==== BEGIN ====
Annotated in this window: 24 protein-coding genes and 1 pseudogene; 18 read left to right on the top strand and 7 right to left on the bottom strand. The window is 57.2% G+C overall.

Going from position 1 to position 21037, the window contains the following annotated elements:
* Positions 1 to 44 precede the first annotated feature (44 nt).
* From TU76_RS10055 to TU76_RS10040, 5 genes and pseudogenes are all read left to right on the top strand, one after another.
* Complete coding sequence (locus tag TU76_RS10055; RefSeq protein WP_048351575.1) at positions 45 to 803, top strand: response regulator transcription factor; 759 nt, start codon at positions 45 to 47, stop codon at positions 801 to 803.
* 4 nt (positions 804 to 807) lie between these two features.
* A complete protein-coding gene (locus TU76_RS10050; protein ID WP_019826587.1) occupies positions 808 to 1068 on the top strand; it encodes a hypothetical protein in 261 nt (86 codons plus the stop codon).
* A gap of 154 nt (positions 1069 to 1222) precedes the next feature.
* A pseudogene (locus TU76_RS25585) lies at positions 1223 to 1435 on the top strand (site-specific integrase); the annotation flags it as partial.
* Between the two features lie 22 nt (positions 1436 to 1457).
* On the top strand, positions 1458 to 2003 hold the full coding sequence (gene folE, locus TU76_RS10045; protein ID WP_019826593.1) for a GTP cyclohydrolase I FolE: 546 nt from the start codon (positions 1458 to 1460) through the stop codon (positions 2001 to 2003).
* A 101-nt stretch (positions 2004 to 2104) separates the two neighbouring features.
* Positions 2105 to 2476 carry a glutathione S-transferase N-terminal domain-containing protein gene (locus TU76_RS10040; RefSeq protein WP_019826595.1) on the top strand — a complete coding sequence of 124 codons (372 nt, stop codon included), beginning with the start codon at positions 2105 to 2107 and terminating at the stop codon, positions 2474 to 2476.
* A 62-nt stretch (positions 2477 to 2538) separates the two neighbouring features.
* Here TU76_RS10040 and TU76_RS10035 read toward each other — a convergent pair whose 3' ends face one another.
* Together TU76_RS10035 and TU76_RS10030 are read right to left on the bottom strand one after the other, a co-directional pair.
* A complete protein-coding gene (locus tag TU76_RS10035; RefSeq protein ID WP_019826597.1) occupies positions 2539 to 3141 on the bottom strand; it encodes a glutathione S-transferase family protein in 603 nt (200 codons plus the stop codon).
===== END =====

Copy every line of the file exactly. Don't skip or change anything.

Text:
Annotated in this window: 24 protein-coding genes and 1 pseudogene; 18 read left to right on the top strand and 7 right to left on the bottom strand. The window is 57.2% G+C overall.

Going from position 1 to position 21037, the window contains the following annotated elements:
* Positions 1 to 44 precede the first annotated feature (44 nt).
* From TU76_RS10055 to TU76_RS10040, 5 genes and pseudogenes are all read left to right on the top strand, one after another.
* Complete coding sequence (locus tag TU76_RS10055; RefSeq protein WP_048351575.1) at positions 45 to 803, top strand: response regulator transcription factor; 759 nt, start codon at positions 45 to 47, stop codon at positions 801 to 803.
* 4 nt (positions 804 to 807) lie between these two features.
* A complete protein-coding gene (locus TU76_RS10050; protein ID WP_019826587.1) occupies positions 808 to 1068 on the top strand; it encodes a hypothetical protein in 261 nt (86 codons plus the stop codon).
* A gap of 154 nt (positions 1069 to 1222) precedes the next feature.
* A pseudogene (locus TU76_RS25585) lies at positions 1223 to 1435 on the top strand (site-specific integrase); the annotation flags it as partial.
* Between the two features lie 22 nt (positions 1436 to 1457).
* On the top strand, positions 1458 to 2003 hold the full coding sequence (gene folE, locus TU76_RS10045; protein ID WP_019826593.1) for a GTP cyclohydrolase I FolE: 546 nt from the start codon (positions 1458 to 1460) through the stop codon (positions 2001 to 2003).
* A 101-nt stretch (positions 2004 to 2104) separates the two neighbouring features.
* Positions 2105 to 2476 carry a glutathione S-transferase N-terminal domain-containing protein gene (locus TU76_RS10040; RefSeq protein WP_019826595.1) on the top strand — a complete coding sequence of 124 codons (372 nt, stop codon included), beginning with the start codon at positions 2105 to 2107 and terminating at the stop codon, positions 2474 to 2476.
* A 62-nt stretch (positions 2477 to 2538) separates the two neighbouring features.
* Here TU76_RS10040 and TU76_RS10035 read toward each other — a convergent pair whose 3' ends face one another.
* Together TU76_RS10035 and TU76_RS10030 are read right to left on the bottom strand one after the other, a co-directional pair.
* A complete protein-coding gene (locus tag TU76_RS10035; RefSeq protein ID WP_019826597.1) occupies positions 2539 to 3141 on the bottom strand; it encodes a glutathione S-transferase family protein in 603 nt (200 codons plus the stop codon).